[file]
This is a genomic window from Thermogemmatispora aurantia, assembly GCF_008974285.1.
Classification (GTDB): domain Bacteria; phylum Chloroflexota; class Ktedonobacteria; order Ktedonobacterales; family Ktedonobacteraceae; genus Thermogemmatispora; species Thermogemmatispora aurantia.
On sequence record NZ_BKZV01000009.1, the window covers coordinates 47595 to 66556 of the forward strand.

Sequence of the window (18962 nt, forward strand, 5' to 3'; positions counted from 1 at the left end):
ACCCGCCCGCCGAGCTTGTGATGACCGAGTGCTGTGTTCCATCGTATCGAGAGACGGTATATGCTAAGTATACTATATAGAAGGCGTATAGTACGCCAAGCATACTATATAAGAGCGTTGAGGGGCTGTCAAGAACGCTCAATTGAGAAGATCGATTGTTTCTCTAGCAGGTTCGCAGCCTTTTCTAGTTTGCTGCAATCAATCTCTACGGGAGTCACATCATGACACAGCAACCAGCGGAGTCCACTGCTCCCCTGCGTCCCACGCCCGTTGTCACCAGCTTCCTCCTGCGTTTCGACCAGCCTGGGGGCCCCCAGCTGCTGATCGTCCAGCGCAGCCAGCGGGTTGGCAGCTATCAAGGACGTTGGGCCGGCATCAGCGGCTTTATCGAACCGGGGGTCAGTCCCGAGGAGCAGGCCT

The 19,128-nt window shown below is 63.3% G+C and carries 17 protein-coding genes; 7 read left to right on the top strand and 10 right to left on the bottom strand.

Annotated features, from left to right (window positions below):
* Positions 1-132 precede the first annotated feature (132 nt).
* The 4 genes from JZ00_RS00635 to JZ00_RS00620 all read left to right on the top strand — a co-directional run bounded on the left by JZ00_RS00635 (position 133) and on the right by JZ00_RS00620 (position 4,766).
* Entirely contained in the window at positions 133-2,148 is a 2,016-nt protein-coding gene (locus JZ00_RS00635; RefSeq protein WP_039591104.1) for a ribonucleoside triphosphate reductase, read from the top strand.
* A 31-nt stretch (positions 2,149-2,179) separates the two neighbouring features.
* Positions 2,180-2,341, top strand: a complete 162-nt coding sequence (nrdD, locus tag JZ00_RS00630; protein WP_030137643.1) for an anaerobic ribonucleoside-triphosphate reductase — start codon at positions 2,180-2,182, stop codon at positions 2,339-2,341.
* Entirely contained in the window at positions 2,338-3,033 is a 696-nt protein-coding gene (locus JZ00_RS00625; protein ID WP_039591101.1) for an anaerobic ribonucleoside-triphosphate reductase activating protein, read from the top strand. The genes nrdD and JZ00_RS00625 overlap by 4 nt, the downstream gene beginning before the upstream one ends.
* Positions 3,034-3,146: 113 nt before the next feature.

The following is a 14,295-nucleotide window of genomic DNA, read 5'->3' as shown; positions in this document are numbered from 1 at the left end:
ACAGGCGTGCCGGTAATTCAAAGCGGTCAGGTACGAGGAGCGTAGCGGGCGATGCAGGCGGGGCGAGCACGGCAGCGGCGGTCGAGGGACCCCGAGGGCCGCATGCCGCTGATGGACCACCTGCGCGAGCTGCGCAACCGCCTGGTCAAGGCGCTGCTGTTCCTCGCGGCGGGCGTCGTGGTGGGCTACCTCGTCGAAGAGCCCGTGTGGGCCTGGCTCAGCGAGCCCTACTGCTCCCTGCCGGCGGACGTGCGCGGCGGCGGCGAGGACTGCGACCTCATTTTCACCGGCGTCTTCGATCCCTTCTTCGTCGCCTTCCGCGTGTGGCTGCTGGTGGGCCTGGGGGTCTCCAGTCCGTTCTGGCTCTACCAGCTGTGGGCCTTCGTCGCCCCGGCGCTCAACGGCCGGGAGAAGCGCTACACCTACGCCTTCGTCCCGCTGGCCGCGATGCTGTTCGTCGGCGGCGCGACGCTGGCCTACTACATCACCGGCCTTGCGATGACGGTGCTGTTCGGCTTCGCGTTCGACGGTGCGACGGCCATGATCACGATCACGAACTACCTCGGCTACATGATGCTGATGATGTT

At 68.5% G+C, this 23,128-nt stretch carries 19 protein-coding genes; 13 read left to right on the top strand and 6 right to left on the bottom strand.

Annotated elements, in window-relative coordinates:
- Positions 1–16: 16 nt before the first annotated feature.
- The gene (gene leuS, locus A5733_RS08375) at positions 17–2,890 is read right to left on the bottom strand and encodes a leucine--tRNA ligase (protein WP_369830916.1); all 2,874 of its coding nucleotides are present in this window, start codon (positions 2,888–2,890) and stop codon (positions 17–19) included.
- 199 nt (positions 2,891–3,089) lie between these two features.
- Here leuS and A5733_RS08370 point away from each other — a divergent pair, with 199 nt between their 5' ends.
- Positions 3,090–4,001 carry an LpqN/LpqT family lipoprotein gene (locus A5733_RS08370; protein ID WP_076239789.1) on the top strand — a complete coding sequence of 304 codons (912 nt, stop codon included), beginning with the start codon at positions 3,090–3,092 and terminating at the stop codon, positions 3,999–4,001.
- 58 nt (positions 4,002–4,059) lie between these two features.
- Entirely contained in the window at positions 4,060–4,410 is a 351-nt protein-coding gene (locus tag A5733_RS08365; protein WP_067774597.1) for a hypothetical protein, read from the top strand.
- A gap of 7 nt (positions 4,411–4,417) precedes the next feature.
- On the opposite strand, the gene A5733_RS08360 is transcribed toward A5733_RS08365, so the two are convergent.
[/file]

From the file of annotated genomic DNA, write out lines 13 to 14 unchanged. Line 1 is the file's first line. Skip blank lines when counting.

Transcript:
* Entirely contained in the window at positions 2,338-3,033 is a 696-nt protein-coding gene (locus JZ00_RS00625; protein ID WP_039591101.1) for an anaerobic ribonucleoside-triphosphate reductase activating protein, read from the top strand. The genes nrdD and JZ00_RS00625 overlap by 4 nt, the downstream gene beginning before the upstream one ends.
* Positions 3,034-3,146: 113 nt before the next feature.